Currently the research in the Section of Sensory Cell Development and Function is focused on understanding the molecular requirements and activity-dependent processes that drive hair-cell synapse assembly and function in an intact system. Our research leverages the strengths of the genetically tractable zebrafish model system. In the zebrafish, larvae are transparent, develop ex utero, and possess an auxiliary hair-cell organ called the lateral line. The lateral-line system is composed of clusters of superficial hair cells called neuromasts that are readily visualized and physically stimulated in vivo. Our work in the zebrafish combines genetics and in vivo imaging of activity along with synaptic structures to dissect the molecular and functional requirements underlying hair-cell synapse function and assembly. This is an important basic science question, but it also has important implications for hearing loss. While the majority of hearing loss is due to damage of sensory hair cells, there is accumulating evidence that for example in noise-induced hearing loss, the pathology may be due to damage and loss of hair-cell synapses rather than hair cells. Therefore for effective clinical treatment, it is important hair cells to understand how to reform these synaptic connections. In the future, it is our goal to apply our knowledge of synapse formation to understanding how to properly regenerate hair cells and synaptic structures after hair-cell damage and hearing loss.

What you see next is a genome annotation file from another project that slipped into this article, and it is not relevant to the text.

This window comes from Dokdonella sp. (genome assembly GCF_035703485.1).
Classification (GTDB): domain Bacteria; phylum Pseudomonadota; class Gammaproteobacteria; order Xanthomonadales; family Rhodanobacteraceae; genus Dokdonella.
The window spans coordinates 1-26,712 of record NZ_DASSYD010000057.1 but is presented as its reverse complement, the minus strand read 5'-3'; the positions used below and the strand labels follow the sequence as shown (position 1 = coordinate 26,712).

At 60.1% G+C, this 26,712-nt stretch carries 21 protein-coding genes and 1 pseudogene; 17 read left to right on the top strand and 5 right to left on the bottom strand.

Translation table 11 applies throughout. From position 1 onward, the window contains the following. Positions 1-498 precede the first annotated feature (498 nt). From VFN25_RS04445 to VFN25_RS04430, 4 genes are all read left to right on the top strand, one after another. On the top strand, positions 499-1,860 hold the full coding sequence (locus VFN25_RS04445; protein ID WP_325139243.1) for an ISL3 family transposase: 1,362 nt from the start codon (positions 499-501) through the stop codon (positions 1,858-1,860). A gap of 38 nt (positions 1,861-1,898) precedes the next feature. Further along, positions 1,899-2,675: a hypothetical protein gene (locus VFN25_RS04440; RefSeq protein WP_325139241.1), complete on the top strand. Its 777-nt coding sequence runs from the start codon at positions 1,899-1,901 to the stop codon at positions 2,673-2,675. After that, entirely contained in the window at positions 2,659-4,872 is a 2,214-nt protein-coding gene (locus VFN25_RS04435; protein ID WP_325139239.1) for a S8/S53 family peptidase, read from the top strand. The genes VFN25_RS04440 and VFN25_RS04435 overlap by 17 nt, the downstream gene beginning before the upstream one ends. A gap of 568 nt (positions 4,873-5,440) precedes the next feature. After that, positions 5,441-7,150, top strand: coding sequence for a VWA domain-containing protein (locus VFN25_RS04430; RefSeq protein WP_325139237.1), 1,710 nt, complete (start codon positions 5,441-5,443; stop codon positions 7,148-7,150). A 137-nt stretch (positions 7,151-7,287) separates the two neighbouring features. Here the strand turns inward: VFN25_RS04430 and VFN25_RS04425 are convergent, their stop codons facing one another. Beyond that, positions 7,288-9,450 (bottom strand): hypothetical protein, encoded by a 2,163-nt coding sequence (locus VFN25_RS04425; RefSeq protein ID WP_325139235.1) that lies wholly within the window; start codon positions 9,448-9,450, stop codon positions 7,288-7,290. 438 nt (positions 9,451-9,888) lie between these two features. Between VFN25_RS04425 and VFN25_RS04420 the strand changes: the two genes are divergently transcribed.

Animals: Zebrafish


Katie Kindt